Greenwood remains unfinished as target deadline passes

The side of the Greenwood building.

Despite Truman State University’s original plan to complete construction this fall, the Greenwood Autism Center is still in legislative limbo.

Truman has been working to convert the Greenwood Building into an autism clinic for the past three years. The University’s goal is to create a regional autism therapy and diagnosis center where students can have hands-on experience working with professionals to serve patients, but their plans have been pushed back as the state withholds funding.

Dave Rector, vice president for administration, finance and planning, said the Greenwood project was popular enough to get a $5.5 million commitment from then-Gov. Jay Nixon in 2016. A few months later, the project funding was cut so the University only had a enough money to create the design plans for the building. After the University created project designs, then-Gov. Eric Greitens withheld the funding for the Greenwood Building again. Gov. Mike Parson has committed $550,000 to Greenwood so far, which has gone toward replacing the windows facing Halliburton and Normal streets.

Rector said the University purchased the Greenwood Building in 1999 for $50,000. The Greenwood Building was purchased from Kirksville R-III School District with the purpose of making it a storage place for the University, according to a 1999 article published in The Index. Truman also purchased two other properties: the Benton Elementary School, which the University demolished, and Willard Elementary School, which it immediately sold to Covenant Life Fellowship.

Rector said Truman has submitted another request for $5.3 million to complete the Greenwood renovation project. He said he expects to see whether the project will be funded when Parson releases his budget recommendations in January.

Rector said despite already receiving some money, the cost of the remainder of the project is about the same as it was originally: around $5.5 million.

“Even though it started out at $5.5 million and they gave us money, meanwhile three years will have gone by and so everything is going up — labor costs, construction costs and everything else,” Rector said.

Rector said if the state were to provide funding this year, the earliest the University would see it would be July. The Board of Governors would then have to pass construction plans at their February 2020 meeting, so construction could take place over that summer. Rector said the earliest it could possibly be open would be September 2020.

In an email to The Index, former University President Troy Paino said he saw an opportunity to make the Greenwood Building into something more than a storage facility.

“From what I recall, the idea for the clinic evolved over time,” Paino wrote. “From the beginning of my presidency in 2010, I explored ideas on how to convert the Greenwood school into an asset for Truman and the community. It is a beautiful, historic building, but it was merely serving as a storage facility at some cost to the University. Many citizens of Kirksville saw Greenwood as a symbol of the community and the value it places on education. Could we have razed the building? Yes, and we considered that option. I just thought before doing that, we should explore ideas on how to make it a resource for both Truman and the community.”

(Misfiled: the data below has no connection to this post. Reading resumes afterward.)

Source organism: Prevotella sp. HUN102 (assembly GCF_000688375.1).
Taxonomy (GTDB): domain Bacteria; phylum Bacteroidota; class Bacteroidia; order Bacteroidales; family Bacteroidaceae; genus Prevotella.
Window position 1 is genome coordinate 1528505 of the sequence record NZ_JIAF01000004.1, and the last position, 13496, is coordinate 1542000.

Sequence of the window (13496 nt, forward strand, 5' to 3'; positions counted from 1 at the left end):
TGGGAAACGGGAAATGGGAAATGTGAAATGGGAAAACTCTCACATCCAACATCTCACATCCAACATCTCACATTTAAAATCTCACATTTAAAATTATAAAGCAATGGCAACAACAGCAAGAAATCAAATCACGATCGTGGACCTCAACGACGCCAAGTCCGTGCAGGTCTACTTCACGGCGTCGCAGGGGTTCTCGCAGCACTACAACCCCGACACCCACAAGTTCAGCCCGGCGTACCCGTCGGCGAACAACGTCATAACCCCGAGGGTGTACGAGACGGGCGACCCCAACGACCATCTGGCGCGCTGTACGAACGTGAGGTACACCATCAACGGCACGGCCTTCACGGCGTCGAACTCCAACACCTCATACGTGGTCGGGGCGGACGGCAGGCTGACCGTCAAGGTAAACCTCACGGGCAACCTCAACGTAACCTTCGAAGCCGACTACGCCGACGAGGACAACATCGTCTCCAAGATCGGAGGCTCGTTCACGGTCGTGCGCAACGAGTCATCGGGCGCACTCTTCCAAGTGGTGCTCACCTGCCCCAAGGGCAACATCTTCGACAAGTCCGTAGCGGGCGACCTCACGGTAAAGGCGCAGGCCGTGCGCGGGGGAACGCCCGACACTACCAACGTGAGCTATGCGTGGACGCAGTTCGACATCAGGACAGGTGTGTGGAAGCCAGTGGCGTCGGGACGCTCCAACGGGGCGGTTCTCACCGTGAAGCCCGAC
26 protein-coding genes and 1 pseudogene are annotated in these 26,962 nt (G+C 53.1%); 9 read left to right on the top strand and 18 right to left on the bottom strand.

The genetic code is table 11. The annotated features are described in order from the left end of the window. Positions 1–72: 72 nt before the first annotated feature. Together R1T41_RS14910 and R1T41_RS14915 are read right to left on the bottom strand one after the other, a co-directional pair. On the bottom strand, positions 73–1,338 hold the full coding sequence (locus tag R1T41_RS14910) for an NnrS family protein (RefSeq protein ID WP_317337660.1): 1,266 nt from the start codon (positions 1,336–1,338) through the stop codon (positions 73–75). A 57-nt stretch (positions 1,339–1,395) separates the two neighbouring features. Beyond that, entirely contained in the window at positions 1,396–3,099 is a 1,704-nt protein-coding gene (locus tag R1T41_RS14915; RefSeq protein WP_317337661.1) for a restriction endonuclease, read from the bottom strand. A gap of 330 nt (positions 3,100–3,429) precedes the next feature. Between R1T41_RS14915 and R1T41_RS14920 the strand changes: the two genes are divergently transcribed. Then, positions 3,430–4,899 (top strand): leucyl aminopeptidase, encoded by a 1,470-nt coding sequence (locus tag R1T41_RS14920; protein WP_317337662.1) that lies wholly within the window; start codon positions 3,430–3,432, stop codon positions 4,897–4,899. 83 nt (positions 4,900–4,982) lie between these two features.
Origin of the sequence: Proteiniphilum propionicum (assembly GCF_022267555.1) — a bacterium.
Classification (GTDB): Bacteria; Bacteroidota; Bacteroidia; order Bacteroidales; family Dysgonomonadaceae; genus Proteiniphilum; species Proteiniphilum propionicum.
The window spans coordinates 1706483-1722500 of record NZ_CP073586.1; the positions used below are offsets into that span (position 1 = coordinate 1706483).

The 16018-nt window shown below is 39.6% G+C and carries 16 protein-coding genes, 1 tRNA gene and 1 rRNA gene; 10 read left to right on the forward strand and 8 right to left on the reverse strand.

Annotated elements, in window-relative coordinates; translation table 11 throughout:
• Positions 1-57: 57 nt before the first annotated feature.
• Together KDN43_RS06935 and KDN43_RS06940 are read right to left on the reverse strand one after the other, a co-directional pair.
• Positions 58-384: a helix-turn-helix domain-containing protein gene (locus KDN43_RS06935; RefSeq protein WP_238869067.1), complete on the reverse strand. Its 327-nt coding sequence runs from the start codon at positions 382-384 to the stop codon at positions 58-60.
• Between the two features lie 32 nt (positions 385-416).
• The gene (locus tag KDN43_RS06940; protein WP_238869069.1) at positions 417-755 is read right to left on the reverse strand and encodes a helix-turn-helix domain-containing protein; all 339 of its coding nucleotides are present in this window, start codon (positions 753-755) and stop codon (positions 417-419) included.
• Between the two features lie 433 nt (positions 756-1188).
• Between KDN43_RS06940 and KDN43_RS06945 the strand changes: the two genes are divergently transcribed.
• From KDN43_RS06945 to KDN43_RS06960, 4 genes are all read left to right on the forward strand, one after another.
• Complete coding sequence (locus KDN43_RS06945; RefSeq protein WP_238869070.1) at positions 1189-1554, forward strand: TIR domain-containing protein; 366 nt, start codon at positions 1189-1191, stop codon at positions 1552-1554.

Paino explained the academic leadership team began to look at different ways to use the space for experiential and interdisciplinary learning to serve Truman students and the region.

Paino said it was Janet Gooch, the current vice president for academic affairs and provost, who was serving as the dean of the School of Education and Health Sciences at the time, who contributed the idea of an autism clinic to address the demands in Northeast Missouri.

“I loved the concept,” Paino wrote. “It would offer experiential learning opportunities for Truman students in a variety of majors (Education, Nursing, Communication Disorders, etc.), create a laboratory for interdisciplinary learning and collaboration, provide a curricular complement to Truman’s popular Disability Studies minor, and restore this beautiful building to serve its original purpose of educating young people and serving Northeast Missouri. What a powerful way for Truman to live its public purpose and prepare young people for service.”

Gooch said the University was looking for an initiative involving healthcare and the STEM field, which was popular in the Missouri legislature. She said Truman’s proposal for an autism center resonated with lawmakers.

Paino wrote that it was his decision to renovate the Greenwood Building, but he had the support of the Board, local representatives and Nixon at the time. He wrote that A.T. Still University was also interested in the opportunity to collaborate. Paino wrote that he trusts current University President Sue Thomas to explore every option and make the best decision for Truman and the region to make this concept a reality.

In addition to the new funding request to the state, Gooch said the University is exploring other options.

“Every once in a while, we get wind that some of the money is placed back in [to the Greenwood Project], but we haven’t realized any additional funding,” Gooch said. “That’s what has sparked us to look for some other ways to make this happen, so we have been collaborating with A.T. Still University and the Adair County Senate Bill 40 and Northeast Missouri Health Council to try to figure out ways that we can make this happen independent of money from the state.”